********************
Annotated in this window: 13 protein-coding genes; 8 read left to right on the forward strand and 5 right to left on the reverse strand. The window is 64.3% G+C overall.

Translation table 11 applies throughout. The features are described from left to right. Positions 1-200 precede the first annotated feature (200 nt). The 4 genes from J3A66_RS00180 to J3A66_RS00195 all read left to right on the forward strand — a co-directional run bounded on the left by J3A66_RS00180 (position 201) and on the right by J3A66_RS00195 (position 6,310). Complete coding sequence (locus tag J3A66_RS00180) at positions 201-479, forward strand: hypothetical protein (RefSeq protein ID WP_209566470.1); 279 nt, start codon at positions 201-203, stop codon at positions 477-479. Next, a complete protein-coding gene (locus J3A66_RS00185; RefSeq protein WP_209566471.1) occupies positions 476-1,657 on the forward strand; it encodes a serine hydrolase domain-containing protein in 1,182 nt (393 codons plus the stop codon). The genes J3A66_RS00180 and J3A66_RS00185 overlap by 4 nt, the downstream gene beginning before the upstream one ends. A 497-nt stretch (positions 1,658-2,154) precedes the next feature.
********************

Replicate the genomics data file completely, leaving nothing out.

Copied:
Annotated in this window: 13 protein-coding genes; 8 read left to right on the forward strand and 5 right to left on the reverse strand. The window is 64.3% G+C overall.

Translation table 11 applies throughout. The features are described from left to right. Positions 1-200 precede the first annotated feature (200 nt). The 4 genes from J3A66_RS00180 to J3A66_RS00195 all read left to right on the forward strand — a co-directional run bounded on the left by J3A66_RS00180 (position 201) and on the right by J3A66_RS00195 (position 6,310). Complete coding sequence (locus tag J3A66_RS00180) at positions 201-479, forward strand: hypothetical protein (RefSeq protein ID WP_209566470.1); 279 nt, start codon at positions 201-203, stop codon at positions 477-479. Next, a complete protein-coding gene (locus J3A66_RS00185; RefSeq protein WP_209566471.1) occupies positions 476-1,657 on the forward strand; it encodes a serine hydrolase domain-containing protein in 1,182 nt (393 codons plus the stop codon). The genes J3A66_RS00180 and J3A66_RS00185 overlap by 4 nt, the downstream gene beginning before the upstream one ends. A 497-nt stretch (positions 1,658-2,154) precedes the next feature.